Statistics confirm that armed banditry kills more people than Covid-19 in Nigeria, as armed criminals on motorcycles killed tens of people in a series of attacks on villages in the volatile Northwest of Nigeria.
So far, unrest and armed banditry have killed about 8,000 people since 2011 and displaced 200,000 in Northwest, Nigeria.
There was no immediate official comment from police but security sources said there would be a press conference later Thursday.
The report confirmed by medics and indigenes states that a gang of gunmen (bandits) raided five villages close to the border with Niger in Sokoto state late Wednesday. “People fled in all directions and were pursued by the attackers. So, the corpses were scattered.”
Medical officers at the nearby hospital revealed they initially received 60 corpses with gunshot wounds as the attack begun.
A local traditional leader in Sabon Birni district, Lawal Kakale said the death toll had risen to 74 from an earlier figure of 60 as more bodies were recovered in the villages. An alternative local report said over 100 people have lost their lives in the attack.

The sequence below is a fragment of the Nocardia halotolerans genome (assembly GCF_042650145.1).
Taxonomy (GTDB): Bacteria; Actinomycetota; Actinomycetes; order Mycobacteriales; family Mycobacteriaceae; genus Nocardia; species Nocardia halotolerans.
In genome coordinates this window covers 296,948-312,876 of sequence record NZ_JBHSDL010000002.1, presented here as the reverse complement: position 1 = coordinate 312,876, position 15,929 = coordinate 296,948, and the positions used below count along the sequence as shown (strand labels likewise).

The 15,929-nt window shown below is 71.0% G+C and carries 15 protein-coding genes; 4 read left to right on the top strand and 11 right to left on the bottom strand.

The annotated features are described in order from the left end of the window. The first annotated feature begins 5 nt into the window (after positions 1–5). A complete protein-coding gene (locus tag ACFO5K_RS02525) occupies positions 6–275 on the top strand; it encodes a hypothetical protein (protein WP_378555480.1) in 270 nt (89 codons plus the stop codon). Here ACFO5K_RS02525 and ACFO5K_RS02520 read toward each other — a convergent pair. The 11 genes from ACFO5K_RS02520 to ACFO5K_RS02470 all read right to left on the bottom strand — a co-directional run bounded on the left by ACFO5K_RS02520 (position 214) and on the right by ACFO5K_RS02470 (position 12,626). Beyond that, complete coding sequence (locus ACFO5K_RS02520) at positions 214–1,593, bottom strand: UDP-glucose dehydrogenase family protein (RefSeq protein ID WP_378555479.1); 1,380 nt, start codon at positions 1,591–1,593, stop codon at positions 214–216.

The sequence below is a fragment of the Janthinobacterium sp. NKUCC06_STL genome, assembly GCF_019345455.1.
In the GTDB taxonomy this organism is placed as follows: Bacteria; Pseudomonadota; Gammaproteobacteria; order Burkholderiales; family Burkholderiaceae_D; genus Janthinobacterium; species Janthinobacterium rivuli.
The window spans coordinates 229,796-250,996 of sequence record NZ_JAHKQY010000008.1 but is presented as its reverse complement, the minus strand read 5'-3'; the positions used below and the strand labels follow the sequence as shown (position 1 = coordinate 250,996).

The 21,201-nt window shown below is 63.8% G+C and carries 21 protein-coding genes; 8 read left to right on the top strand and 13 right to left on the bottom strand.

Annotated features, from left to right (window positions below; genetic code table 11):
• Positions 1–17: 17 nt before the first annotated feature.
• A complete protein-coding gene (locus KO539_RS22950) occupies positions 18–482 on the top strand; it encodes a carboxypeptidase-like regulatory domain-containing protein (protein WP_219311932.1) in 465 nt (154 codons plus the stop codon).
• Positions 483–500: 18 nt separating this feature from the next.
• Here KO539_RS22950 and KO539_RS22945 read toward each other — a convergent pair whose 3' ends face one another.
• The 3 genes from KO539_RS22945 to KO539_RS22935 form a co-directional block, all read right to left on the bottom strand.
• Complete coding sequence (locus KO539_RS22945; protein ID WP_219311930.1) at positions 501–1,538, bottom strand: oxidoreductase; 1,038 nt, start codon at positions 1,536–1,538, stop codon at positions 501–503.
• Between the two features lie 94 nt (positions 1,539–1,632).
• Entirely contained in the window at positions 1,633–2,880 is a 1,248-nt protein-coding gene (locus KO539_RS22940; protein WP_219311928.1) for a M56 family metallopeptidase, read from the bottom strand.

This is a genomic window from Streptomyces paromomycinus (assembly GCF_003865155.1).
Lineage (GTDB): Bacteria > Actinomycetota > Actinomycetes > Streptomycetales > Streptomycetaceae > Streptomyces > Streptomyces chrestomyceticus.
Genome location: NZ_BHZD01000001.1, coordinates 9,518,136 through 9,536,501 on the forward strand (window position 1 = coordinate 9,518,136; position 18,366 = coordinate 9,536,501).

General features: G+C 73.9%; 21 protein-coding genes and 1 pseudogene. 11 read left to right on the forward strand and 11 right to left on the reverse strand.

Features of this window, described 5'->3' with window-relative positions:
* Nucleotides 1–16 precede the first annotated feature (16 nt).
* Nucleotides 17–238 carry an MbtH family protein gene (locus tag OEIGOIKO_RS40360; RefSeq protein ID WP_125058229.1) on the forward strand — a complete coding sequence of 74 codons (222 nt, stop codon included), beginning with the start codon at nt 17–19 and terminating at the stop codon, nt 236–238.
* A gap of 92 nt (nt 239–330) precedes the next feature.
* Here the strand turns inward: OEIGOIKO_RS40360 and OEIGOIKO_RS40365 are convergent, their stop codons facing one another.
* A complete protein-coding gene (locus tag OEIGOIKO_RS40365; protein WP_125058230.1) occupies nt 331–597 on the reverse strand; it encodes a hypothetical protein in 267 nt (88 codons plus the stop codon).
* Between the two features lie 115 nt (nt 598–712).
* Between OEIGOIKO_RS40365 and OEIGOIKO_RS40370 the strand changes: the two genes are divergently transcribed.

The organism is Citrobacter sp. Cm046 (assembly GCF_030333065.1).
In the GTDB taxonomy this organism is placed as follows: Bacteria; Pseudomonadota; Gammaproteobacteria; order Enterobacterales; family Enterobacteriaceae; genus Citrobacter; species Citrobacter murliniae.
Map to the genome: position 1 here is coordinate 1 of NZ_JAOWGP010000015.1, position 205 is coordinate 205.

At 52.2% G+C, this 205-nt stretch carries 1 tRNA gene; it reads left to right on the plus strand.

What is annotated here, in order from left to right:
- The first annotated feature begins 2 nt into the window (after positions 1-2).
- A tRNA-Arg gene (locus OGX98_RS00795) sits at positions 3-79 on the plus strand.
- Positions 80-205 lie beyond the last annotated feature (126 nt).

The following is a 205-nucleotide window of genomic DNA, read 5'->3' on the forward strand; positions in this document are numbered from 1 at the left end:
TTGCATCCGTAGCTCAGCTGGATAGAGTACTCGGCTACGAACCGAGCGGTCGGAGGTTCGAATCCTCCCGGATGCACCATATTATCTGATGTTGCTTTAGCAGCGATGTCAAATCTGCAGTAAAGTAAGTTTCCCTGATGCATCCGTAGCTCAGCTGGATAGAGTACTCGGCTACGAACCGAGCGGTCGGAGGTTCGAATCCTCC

He told AFP that: “We recovered 25 corpses in Garki, 13 in Dan Aduwa, 25 in Kuzari, seven in Katuma and four in Masawa. All the bodies had bullet wounds, most of them were shot in the head,” a medic said on condition of anonymity”.
Regional governor Aminu Waziri Tambuwal said the attack came as a “rude shock” as calmness had been restored before this recent attack.
Northwestern Nigeria is known for cruel violence and killings involving clashes between rival communities over land and attacks by heavily-armed criminal gangs, and reprisal killings by vigilante groups.
The new and enduring crime-craft in the area is cattle-rustling and kidnapping for ransom.
Sabon Birni district, 175 kilometres (110 miles) from the state capital Sokoto, has in recent times been repeatedly attacked by armed gangs.
On Monday 18 people were killed when gunmen raided five other villages in Sabon Birni district, local officials said.
Perhaps if federal and state governments in Nigeria have responded to armed banditry the way they did to fight Covid-19, the crass menace may have been nipped in the bud.